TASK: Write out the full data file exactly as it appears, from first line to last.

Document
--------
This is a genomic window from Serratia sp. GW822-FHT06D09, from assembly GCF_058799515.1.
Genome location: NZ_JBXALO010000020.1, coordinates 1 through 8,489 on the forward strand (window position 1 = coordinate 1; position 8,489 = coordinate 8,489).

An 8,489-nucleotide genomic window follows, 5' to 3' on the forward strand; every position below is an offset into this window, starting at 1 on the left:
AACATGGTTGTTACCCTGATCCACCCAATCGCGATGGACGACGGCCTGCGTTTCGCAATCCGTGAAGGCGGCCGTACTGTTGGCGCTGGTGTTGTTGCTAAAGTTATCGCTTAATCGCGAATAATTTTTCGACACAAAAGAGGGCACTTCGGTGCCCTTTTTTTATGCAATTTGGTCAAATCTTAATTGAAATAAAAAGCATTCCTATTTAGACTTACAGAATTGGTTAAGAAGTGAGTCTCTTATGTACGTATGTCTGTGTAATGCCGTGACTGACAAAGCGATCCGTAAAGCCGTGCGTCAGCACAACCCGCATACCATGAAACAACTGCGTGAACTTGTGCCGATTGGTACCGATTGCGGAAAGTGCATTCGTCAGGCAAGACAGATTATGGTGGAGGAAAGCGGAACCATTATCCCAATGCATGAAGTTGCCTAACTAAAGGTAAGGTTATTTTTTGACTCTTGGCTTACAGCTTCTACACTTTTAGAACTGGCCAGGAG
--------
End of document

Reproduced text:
This is a genomic window from Serratia sp. GW822-FHT06D09, from assembly GCF_058799515.1.
Genome location: NZ_JBXALO010000020.1, coordinates 1 through 8,489 on the forward strand (window position 1 = coordinate 1; position 8,489 = coordinate 8,489).

An 8,489-nucleotide genomic window follows, 5' to 3' on the forward strand; every position below is an offset into this window, starting at 1 on the left:
AACATGGTTGTTACCCTGATCCACCCAATCGCGATGGACGACGGCCTGCGTTTCGCAATCCGTGAAGGCGGCCGTACTGTTGGCGCTGGTGTTGTTGCTAAAGTTATCGCTTAATCGCGAATAATTTTTCGACACAAAAGAGGGCACTTCGGTGCCCTTTTTTTATGCAATTTGGTCAAATCTTAATTGAAATAAAAAGCATTCCTATTTAGACTTACAGAATTGGTTAAGAAGTGAGTCTCTTATGTACGTATGTCTGTGTAATGCCGTGACTGACAAAGCGATCCGTAAAGCCGTGCGTCAGCACAACCCGCATACCATGAAACAACTGCGTGAACTTGTGCCGATTGGTACCGATTGCGGAAAGTGCATTCGTCAGGCAAGACAGATTATGGTGGAGGAAAGCGGAACCATTATCCCAATGCATGAAGTTGCCTAACTAAAGGTAAGGTTATTTTTTGACTCTTGGCTTACAGCTTCTACACTTTTAGAACTGGCCAGGAG